Review: Kizer Banish with Nitro-V Steel

The Jacob Lundquist designed Kizer Banish has been available for a while now. Kizer recently introduced multiple new versions of this excellent fifth pocket knife with new Nitro-V steel, new handle scale options, and an even more affordable price. If you like small, useful EDC folders… tune in. This is a great one.


  • Overall Length: 5.4″/137.1mm
  • Designer: Jacob Lundquist
  • Opener: Thumb Hole, Front Flipper
  • Blade Style: Sheepsfoot
  • Blade Length: 2.30″/58.5mm
  • Blade Thickness: 0.098″/2.5mm
  • Blade Material: Nitro V
  • Handle Length: 3.09″/78.6mm
  • Handle Material: Various
  • Pocket Clip: Deep Carry, Reversible
  • Weight: 2.01oz/57.1g
  • Lock Type: Button Lock
  • Hardness: 61.5-62

Observations from Use

Anyone can design a small knife but not everyone can make one that is easy to live with. Small knives can be very hard to open, close, or even hold effectively when you have adult-sized hands. This is where the Banish shines – it makes everything easy.

It’s easy to open and close. The button lock makes both opening and closing easy. It’s the perfect lock choice for a small knife like this. The proportionally large blade opening hole, and relief cut/finger groove to provide access, means this knife can easily be flicked open with a thumb or middle finger. Additionally, the front flipper works shockingly well on this knife.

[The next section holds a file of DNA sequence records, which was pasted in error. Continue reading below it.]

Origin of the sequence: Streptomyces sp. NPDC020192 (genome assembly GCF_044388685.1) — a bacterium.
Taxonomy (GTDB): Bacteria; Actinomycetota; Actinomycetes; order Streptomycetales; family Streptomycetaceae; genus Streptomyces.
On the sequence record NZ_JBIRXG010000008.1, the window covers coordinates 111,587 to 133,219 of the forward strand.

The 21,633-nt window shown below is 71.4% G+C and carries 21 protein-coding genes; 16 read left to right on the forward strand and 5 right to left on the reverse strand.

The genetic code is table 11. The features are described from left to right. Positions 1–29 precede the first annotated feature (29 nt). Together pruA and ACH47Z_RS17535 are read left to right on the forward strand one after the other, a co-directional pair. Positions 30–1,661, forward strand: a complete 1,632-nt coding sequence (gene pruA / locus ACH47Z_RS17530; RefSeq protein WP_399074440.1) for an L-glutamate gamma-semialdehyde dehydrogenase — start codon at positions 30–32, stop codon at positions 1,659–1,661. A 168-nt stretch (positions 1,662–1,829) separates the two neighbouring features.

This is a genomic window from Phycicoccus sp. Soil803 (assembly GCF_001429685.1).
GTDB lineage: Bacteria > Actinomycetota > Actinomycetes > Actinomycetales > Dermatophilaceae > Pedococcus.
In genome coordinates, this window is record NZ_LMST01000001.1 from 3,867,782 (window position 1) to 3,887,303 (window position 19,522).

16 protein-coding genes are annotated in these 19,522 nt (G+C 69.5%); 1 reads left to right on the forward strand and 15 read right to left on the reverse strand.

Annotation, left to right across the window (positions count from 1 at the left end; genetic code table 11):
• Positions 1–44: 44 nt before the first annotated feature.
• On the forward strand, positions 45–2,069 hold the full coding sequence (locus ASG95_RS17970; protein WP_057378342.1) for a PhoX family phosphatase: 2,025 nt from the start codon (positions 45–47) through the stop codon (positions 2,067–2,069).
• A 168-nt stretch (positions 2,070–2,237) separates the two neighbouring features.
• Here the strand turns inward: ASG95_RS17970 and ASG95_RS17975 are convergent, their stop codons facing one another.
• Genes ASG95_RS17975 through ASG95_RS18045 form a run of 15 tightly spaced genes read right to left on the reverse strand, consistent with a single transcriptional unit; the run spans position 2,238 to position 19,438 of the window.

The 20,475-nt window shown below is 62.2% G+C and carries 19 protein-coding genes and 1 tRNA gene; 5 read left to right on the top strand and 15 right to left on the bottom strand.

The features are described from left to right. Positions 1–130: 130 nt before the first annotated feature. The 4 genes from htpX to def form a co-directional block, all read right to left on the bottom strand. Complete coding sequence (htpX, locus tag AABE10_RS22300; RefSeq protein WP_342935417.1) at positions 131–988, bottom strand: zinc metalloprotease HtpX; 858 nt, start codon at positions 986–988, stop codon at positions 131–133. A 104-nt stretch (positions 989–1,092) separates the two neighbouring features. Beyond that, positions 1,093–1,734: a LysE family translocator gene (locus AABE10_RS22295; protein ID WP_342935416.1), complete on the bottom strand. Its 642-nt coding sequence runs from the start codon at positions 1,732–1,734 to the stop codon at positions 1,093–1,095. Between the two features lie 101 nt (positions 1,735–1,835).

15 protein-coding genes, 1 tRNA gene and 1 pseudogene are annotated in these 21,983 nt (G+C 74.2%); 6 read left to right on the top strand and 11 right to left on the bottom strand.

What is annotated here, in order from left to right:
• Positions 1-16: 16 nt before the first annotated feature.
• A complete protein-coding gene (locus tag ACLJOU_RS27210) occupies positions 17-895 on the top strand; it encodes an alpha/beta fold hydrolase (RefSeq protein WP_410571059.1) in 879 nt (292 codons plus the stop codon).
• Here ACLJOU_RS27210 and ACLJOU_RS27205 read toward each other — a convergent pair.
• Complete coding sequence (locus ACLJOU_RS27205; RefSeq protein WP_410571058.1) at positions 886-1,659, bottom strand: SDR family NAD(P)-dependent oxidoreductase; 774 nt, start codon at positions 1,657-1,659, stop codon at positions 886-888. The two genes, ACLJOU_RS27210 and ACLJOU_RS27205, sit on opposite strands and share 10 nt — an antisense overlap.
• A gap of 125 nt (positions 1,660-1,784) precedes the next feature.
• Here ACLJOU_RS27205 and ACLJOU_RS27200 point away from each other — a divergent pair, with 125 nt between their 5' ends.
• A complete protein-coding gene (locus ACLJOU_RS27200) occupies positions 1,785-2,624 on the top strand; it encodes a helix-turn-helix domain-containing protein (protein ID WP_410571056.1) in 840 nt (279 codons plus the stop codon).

It’s easy to grip. The most stylish visual element of the Banish (and other well known other Lundquist designs) is the swayback design. This isn’t all for looks though. The shape, coupled with the pronounced finger groove, serves to lock this little knife into your grip in a surprising way. It’s perfect for the sort of quick, little cuts you might make with an EDC-oriented knife like this.

It’s easy to, you know, cut stuff with. The Banish has a super-slicey, thin sheepsfoot-shaped blade. This means you have plenty of cutting leverage and an easy-to-access, needle-sharp point. It’s exactly what you want in an EDC knife that is well-suited to use as a secondary knife.

It’s easy on your wallet. These are $42. That’s amazing when many of the other small knives that work as well as this one are $50 or more.

It’s easy to decide on a handle scales options. Maybe… but maybe not. The Banish is available with a variety of options but Kizer’s red linen micarta is so, so good. It offers plenty of grip without being aggressive. It also looks great, starting out looking brown/tan and gradually darkening into a rich red-brown with use.

Wrap Up

As you likely know by now (because it seems like I mention it in every one of these compact knife reviews), I frequently carry a fixed-blade knife. So, I am always on the lookout for a great small folder to carry as a “Public Knife”. The Kizer Banish is PERFECT in this role. It’s a top-tier compact folder that oozes style and it’s an incredible value. I think it goes on the Rushmore of fifth-pocket knives.